Before I became a career coach I was, at times, a job seeker. I was always a bit puzzled by the idea that I should “ask for the job” at the end of an interview.
How would that sound? “Will you give me this job, please?” Laughable. Depending on the tone of voice, this could sound either like begging or an impatient whine! Then I imagined just bluntly saying, “I want this job.” Better, but abrupt.
And what were they supposed to answer? “Oh, well, now that you ask, sure!” Yeah, right!
A Pet Peeve of Interviewers: “I can’t tell whether he’s interested!”
What it’s really about is this: at the end of any interview, the interviewer needs to know you’re seriously interested in moving forward in the process. If you’re not, they don’t want to waste time on further discussions.
They can’t assume you’re interested just because you showed up for the interview. People often interview for jobs they’re not very interested in, either because the role might turn out to be better than it sounded in the posting, or even just for practice.
If this is the final interview before consideration of an offer, they need to know you want the job. Even if you’re still not sure the salary or specifics are going meet your requirements, if the job itself is something you’d like to do, say so. The rest can often be negotiated.
Examples of “Asking for the Job”
This is how asking for the job might sound.
- “Based on everything I’ve heard and seen, it’s pretty clear to me that I want this job. I look forward to using my strategic planning and team building skills to help this program grow to its potential.”
- “I know you have a process so I won’t expect an answer right now, but I’d really like to join your team. Please let me know if you need anything else from me.”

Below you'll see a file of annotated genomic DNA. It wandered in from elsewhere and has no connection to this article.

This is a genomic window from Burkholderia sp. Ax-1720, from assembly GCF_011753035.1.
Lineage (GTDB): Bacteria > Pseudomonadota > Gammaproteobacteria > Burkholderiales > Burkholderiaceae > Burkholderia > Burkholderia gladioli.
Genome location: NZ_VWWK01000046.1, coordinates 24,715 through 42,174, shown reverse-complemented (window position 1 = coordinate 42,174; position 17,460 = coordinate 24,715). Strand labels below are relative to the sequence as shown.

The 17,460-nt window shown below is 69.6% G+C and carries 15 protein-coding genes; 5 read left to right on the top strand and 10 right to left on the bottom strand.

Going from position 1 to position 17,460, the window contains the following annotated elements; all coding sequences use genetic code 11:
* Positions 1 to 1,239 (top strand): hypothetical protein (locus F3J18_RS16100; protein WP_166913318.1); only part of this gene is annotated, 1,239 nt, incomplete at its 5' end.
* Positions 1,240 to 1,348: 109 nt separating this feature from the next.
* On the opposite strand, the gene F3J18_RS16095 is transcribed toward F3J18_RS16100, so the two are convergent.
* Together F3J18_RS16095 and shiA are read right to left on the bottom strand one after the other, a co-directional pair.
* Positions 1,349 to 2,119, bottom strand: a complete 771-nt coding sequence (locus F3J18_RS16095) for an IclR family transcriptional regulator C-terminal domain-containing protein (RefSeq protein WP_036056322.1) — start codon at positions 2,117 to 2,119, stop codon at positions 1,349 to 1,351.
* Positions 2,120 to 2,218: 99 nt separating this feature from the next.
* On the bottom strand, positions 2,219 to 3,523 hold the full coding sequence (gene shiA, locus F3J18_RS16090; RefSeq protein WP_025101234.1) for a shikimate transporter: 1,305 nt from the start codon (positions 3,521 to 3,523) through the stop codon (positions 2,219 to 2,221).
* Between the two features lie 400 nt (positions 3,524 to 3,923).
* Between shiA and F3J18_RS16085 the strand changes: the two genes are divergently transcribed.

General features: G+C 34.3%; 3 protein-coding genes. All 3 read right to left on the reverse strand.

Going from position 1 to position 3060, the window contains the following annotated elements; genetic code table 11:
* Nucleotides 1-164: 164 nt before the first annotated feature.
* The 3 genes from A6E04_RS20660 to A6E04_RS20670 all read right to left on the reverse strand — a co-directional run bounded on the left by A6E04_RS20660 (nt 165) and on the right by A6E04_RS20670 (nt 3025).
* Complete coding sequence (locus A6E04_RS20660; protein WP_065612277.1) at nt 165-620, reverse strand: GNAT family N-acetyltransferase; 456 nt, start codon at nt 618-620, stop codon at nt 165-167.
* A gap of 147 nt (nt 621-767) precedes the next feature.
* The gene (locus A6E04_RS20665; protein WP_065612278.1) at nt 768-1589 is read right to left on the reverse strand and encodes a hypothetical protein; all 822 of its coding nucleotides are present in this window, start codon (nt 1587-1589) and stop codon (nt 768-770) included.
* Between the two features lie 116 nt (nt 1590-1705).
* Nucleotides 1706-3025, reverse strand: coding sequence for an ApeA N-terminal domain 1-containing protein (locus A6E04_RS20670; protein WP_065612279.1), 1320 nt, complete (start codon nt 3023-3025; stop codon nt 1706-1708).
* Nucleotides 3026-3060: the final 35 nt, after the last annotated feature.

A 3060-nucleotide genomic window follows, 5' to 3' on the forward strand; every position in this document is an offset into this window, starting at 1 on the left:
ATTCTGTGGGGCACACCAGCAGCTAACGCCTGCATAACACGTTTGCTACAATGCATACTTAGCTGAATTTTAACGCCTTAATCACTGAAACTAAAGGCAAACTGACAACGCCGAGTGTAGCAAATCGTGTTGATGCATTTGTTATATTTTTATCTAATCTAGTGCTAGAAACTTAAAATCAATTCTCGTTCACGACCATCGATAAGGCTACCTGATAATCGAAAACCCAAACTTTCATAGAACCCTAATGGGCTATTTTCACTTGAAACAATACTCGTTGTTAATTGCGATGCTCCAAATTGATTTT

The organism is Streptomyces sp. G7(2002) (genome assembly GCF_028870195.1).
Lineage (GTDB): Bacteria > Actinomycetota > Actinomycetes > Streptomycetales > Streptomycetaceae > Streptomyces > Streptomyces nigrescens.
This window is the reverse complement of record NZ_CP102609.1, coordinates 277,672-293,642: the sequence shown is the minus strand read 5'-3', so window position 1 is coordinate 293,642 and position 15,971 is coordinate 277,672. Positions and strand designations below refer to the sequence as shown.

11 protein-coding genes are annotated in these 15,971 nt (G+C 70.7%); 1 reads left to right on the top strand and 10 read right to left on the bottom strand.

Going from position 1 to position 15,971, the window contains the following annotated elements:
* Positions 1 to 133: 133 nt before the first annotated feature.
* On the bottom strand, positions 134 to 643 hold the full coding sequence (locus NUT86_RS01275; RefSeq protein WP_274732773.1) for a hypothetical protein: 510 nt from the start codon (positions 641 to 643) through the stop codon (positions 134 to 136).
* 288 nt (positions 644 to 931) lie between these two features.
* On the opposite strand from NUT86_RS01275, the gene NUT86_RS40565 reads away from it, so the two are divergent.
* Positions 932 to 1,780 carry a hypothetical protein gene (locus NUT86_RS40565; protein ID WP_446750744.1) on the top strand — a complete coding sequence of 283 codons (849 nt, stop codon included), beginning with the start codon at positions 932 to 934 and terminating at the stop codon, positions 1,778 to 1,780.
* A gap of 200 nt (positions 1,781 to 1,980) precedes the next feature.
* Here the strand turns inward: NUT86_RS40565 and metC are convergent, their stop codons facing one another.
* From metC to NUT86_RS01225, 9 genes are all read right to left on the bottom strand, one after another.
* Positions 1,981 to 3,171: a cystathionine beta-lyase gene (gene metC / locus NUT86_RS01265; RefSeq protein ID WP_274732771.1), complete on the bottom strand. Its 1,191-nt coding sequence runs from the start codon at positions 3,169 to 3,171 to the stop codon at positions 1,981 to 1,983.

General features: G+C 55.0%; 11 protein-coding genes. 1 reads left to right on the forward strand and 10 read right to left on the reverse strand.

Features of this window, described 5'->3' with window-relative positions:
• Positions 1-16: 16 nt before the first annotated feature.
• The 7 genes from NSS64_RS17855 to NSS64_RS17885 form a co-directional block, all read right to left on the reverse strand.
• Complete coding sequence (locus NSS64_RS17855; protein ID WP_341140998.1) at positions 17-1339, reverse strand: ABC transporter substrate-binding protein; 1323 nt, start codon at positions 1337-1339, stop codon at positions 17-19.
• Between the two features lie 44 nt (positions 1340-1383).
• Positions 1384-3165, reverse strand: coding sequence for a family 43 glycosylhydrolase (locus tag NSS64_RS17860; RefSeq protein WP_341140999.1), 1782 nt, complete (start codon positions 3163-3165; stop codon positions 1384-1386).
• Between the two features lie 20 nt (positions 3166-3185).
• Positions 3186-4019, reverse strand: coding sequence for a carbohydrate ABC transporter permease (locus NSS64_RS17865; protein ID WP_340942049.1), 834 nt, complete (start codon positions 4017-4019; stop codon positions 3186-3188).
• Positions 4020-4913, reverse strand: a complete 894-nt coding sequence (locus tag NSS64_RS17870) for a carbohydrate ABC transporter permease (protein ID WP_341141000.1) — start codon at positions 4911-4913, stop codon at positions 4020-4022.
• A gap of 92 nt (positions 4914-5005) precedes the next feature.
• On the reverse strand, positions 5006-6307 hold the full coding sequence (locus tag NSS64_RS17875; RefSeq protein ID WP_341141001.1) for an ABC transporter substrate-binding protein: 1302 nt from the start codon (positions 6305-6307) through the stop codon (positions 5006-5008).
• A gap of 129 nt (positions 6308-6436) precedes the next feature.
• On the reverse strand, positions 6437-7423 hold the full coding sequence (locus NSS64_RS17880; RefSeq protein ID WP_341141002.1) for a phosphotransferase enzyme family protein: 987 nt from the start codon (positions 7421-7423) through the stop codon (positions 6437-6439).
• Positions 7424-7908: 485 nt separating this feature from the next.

- “I want you to know that I’m very interested in taking on this role, and I hope you’ll be making me an offer. Thanks again for meeting with me.”
You may have heard of bolder ways of asking, like “So, have I got the job?” In sales an approach like this may be called for in order to demonstrate your aggressive sales closing technique, but for most roles a gentler statement like those above is best, in order to avoid putting the interviewer on the spot.
A Solvable Problem: Fearing What You’ll Hear
Job seekers are quite understandably anxious about sticking their necks out by asking for the job. If you ask yourself why, you may notice that you’re worried about what you’ll hear in response. So let’s get you prepared for the possibilities.
First, it’s highly unlikely that they’re going to say no right on the spot. If this did happen you could say calmly, “Well, that’s a bit of a surprise.” (Smile.) “I’m interested in knowing your reasons for that decision.”
The much more likely response is: “That’s good to know, because we’re very interested in you as well, and we’ll get back to you within the next (few days, couple of weeks, etc.).” You then say something like “Great!” Pretty do-able, really.
Now remember, you’re not a mind reader. Decide right now that whatever they say, you’ll accept it with an open mind and a confident smile. Practice that in your mind, or even in a mirror. After you’ve done that you may find that you’re feeling less shy about saying you want the job.
I hope the above gives you a more workable view of what it means to ask for the job at the end of your job interviews. For more tips, read my post on what to say at the end of the interview.